The historic Civil Union Act allows same-sex couples to marry. This handy fact sheet – issued by OUT on behalf of the Joint Working Group – gives you the most up-to-date information on how you can make the Act work for you.

Do note that the Civil Union Act is a new piece of legislation and as a result, specific information pertaining to the Act’s regulation and its implementation are presently limited.

1. What is the Civil Union Act?

    This is the law that now provides for the legal recognition of marriages and civil partnerships, collectively referred to as civil unions, between two persons regardless of their sexual orientation or gender identity.

2. What does the Civil Union Act provide to lesbian, gay and transgender couples?

  • A couple has a choice to have their relationship legally registered as a marriage or a civil partnership.

  • A couple will get a certificate that indicates that they have either entered into a marriage or a civil partnership, depending on their choice. Described as a registration certificate, the certificate indicates registration under this Act and is not a marriage certificate under the Marriage Act. The certificate will serve as a legal proof that the two partners are married or civil partnered under this Act.
  • All the legal and material benefits and responsibilities that flow from marriages concluded under the Marriage Act of 1961 will also apply to marriages or civil partnerships concluded under the Civil Union Act (hereafter referred to as “the Act”).

3. Who can conduct marriages and/or civil partnerships under this Act?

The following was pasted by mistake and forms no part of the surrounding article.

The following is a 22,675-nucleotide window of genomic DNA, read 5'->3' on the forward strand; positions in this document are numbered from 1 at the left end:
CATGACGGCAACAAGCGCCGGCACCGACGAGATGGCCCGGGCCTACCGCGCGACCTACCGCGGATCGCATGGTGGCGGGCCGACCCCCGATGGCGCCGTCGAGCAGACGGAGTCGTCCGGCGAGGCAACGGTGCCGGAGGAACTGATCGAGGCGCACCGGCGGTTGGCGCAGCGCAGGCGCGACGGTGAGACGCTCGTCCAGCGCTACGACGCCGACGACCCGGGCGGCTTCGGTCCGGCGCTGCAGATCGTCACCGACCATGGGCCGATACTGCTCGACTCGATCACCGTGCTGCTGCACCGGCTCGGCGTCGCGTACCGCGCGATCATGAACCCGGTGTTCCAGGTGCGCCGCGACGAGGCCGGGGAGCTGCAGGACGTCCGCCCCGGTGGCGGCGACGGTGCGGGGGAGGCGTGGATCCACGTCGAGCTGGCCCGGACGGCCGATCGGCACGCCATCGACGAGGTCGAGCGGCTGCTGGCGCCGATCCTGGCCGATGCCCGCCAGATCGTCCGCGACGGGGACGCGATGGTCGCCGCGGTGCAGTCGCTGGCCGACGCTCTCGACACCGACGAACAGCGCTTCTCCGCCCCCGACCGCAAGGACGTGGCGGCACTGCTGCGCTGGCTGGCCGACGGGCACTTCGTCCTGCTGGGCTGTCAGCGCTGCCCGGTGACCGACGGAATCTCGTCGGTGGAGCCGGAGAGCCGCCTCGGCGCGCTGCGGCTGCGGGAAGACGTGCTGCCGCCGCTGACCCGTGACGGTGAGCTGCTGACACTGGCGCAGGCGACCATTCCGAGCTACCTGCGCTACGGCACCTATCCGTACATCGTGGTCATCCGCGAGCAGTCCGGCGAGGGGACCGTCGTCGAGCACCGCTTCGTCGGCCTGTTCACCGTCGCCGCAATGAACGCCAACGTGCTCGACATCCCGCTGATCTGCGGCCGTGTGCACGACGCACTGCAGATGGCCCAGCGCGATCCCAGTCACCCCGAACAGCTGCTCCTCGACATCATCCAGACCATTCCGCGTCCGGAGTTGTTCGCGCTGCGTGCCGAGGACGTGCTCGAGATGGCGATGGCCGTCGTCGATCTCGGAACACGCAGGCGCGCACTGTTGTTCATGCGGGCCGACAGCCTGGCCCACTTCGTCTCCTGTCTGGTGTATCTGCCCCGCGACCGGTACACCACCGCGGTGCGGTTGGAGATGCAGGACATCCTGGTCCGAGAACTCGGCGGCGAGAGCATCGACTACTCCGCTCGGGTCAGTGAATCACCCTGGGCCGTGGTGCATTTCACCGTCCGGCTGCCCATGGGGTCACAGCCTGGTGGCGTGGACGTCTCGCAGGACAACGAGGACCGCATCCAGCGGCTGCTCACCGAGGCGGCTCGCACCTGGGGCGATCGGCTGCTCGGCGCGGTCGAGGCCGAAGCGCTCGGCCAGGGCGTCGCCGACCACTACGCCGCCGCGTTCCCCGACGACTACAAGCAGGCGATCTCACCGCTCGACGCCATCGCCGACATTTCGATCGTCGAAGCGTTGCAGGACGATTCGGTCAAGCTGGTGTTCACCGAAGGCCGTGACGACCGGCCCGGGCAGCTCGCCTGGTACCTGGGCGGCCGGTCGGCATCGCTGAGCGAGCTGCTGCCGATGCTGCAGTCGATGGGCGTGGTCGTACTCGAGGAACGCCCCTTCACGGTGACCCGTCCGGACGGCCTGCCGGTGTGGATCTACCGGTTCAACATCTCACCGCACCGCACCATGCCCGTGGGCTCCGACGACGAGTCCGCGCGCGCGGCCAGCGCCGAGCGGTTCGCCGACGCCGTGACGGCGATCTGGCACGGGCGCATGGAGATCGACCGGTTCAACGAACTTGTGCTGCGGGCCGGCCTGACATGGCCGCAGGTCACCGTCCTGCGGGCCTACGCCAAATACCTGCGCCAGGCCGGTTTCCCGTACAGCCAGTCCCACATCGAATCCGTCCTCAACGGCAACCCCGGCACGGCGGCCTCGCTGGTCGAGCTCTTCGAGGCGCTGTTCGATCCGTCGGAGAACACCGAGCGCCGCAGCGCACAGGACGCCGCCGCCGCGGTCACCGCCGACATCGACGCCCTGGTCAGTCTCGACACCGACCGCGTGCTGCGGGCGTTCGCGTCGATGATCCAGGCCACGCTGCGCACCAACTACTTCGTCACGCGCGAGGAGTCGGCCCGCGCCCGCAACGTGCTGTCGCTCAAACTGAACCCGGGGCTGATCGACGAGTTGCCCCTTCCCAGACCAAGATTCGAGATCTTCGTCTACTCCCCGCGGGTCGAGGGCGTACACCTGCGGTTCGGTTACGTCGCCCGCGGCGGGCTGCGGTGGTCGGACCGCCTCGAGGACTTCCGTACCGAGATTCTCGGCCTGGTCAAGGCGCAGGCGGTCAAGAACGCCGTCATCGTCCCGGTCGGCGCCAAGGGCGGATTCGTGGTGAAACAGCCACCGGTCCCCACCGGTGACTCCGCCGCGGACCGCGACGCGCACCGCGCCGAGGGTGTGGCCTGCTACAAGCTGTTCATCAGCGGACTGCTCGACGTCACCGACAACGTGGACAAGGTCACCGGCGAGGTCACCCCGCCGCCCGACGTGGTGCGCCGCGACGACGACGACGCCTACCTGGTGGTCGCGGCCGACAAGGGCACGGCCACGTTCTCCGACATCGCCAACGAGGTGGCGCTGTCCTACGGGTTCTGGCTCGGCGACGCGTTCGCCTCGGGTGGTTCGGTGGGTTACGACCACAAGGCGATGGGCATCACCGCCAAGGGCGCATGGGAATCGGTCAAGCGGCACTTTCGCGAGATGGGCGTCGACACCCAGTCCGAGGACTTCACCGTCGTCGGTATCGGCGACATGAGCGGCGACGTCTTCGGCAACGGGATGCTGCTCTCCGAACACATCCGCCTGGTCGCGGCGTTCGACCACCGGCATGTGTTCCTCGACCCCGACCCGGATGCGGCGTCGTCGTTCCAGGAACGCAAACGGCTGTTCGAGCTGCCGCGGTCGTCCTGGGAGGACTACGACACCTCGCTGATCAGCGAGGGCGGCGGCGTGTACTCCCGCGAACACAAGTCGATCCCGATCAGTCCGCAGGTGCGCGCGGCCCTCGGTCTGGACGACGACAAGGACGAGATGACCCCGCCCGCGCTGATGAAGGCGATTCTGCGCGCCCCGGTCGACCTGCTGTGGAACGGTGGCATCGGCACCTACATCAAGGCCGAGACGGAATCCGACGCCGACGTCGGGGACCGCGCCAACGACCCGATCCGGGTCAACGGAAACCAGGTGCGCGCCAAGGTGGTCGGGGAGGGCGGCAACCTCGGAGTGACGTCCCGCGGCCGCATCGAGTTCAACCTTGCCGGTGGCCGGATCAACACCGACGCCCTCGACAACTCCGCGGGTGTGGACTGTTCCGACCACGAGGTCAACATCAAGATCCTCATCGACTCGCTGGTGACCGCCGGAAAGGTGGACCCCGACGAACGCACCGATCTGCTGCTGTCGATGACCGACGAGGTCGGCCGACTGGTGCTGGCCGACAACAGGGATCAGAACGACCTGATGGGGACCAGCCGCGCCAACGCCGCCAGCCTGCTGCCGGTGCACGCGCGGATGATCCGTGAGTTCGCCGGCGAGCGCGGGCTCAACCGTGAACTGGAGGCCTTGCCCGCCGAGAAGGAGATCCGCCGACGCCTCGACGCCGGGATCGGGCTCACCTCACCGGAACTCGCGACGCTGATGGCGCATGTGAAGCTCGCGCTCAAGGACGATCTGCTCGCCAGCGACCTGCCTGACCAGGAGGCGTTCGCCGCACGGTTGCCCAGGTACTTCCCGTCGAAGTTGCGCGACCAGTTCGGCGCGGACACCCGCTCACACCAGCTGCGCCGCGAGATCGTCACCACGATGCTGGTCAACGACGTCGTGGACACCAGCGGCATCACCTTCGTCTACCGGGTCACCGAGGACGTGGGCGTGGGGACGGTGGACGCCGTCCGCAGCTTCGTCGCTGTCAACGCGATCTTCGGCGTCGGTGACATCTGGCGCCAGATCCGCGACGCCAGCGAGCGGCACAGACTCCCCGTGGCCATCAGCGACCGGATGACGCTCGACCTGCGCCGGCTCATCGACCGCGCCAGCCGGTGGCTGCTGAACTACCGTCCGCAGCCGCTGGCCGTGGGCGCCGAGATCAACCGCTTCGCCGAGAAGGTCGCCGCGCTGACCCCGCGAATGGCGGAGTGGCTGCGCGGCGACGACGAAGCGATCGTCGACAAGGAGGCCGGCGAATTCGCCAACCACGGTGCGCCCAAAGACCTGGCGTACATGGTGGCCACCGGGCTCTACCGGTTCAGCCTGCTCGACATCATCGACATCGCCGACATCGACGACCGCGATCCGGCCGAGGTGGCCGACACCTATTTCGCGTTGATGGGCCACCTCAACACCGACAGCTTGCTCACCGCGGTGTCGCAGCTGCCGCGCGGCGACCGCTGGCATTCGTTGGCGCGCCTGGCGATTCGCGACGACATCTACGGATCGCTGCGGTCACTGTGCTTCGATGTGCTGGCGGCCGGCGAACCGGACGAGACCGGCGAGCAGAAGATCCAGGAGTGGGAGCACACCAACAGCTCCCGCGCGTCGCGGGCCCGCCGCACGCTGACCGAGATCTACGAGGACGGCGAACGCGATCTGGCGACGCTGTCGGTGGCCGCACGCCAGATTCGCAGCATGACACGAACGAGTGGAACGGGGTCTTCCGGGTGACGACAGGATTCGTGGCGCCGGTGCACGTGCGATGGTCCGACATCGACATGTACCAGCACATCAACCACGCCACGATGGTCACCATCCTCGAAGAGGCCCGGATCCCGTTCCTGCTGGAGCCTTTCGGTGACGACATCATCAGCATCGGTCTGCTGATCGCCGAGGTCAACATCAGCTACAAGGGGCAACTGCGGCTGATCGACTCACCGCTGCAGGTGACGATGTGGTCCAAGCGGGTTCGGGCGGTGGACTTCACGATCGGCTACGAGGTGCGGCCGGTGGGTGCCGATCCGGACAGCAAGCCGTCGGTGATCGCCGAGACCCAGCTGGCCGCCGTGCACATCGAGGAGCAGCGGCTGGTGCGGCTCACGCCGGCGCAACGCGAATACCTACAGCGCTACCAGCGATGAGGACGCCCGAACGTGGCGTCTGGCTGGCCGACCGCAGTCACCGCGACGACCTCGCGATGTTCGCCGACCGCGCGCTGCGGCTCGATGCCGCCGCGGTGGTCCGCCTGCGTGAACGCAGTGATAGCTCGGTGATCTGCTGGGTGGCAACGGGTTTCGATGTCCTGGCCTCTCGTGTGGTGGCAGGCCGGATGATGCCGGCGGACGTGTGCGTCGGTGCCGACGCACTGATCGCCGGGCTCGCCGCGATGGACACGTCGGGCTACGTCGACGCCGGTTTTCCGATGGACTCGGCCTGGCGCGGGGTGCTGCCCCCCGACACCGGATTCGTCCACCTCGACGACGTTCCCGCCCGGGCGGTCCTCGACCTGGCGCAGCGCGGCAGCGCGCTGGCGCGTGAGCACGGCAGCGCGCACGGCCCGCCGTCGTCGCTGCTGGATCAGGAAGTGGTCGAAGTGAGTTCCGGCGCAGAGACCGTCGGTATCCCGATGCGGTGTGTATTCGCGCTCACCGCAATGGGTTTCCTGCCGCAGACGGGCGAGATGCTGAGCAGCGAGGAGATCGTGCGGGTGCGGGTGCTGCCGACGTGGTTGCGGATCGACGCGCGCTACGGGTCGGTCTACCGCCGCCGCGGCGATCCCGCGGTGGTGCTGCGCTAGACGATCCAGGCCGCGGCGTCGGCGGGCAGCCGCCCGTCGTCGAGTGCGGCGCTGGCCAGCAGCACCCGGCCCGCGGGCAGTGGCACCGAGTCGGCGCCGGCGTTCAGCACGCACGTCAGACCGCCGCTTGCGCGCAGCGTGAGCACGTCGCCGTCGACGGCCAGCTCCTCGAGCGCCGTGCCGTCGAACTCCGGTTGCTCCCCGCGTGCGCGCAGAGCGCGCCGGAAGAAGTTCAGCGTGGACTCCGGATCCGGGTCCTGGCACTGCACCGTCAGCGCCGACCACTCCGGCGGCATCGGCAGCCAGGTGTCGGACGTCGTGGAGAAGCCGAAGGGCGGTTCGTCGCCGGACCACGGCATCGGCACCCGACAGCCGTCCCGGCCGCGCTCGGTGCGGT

• Any civil marriage officer (e.g. Magistrate; selected government officials and diplomats; special justice of the peace) recognised by the Marriage Act are automatically entitled to conduct marriages and civil partnerships under the Act.

  • Any minister of religion who has been granted authorisation by the Minister and where the religious organisation or denomination has also been granted permission by the Minister. This permission must be granted in writing, allowing the minister of religion and the denomination or organisation to conduct marriages and/or civil partnerships under the Civil Union Act.

4. Important information for ministers of religion who want to be marriage officers under this Act

  • Apply immediately to the Minister of Home Affairs to have your religious organisation or denomination designated as an accredited marriage institution in terms of this Act.

  • Then as an individual religious minister, you will be required to make an application to marry under this Act, after your denomination has made an application.
  • Once you have applied, follow up with the Minister to get a written commitment from her office. It may take time before your application is approved. Even if you are registered to conduct marriages under the Marriage Act, you cannot conduct same-sex marriages under the Civil Union Act until permission is granted by the Minister.
  • You could also refer couples wishing to marry under this Act to a civil marriage officer that you know has a permit to conduct marriages and/or civil partnerships in terms of the Marriages Act or the Civil Union Act.

5. Who cannot conduct marriages and /or civil partnerships under this Act

  • Any marriage officer that works for government and has been exempted in writing by the Minister from conducting marriages and civil partnerships on the basis that it is against his/her religion, belief and conscience.